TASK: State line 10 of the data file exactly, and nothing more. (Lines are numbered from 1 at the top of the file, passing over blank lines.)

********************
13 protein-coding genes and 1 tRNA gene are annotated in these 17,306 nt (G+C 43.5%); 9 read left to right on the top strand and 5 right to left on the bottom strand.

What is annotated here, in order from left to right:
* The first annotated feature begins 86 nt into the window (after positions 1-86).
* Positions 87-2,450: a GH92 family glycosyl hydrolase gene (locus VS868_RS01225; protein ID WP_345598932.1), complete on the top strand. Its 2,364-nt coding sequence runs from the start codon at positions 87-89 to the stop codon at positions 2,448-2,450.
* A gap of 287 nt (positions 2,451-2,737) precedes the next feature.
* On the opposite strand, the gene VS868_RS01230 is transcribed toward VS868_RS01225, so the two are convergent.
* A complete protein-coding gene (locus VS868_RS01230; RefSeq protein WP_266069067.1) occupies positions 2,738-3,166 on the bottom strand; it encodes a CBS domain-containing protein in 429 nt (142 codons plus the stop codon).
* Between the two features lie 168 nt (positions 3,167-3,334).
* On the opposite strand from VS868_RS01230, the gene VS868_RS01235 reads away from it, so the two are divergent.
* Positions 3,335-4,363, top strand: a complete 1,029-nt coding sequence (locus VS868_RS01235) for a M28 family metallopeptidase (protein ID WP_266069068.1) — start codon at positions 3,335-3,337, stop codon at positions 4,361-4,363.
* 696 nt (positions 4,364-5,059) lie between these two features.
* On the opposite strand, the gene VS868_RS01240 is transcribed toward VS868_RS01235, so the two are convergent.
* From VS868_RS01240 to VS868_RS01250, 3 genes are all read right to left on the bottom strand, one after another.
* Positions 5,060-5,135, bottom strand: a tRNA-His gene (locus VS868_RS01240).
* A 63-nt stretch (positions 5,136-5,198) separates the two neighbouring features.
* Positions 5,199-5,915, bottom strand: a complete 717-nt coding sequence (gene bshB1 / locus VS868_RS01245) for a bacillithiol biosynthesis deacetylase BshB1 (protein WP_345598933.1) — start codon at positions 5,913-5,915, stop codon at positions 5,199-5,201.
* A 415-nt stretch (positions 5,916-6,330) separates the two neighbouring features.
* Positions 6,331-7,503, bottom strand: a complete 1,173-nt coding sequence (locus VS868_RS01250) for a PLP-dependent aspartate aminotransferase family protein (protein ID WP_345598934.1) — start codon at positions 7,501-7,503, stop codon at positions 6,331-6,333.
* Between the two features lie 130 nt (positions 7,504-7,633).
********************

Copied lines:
* Positions 3,335-4,363, top strand: a complete 1,029-nt coding sequence (locus VS868_RS01235) for a M28 family metallopeptidase (protein ID WP_266069068.1) — start codon at positions 3,335-3,337, stop codon at positions 4,361-4,363.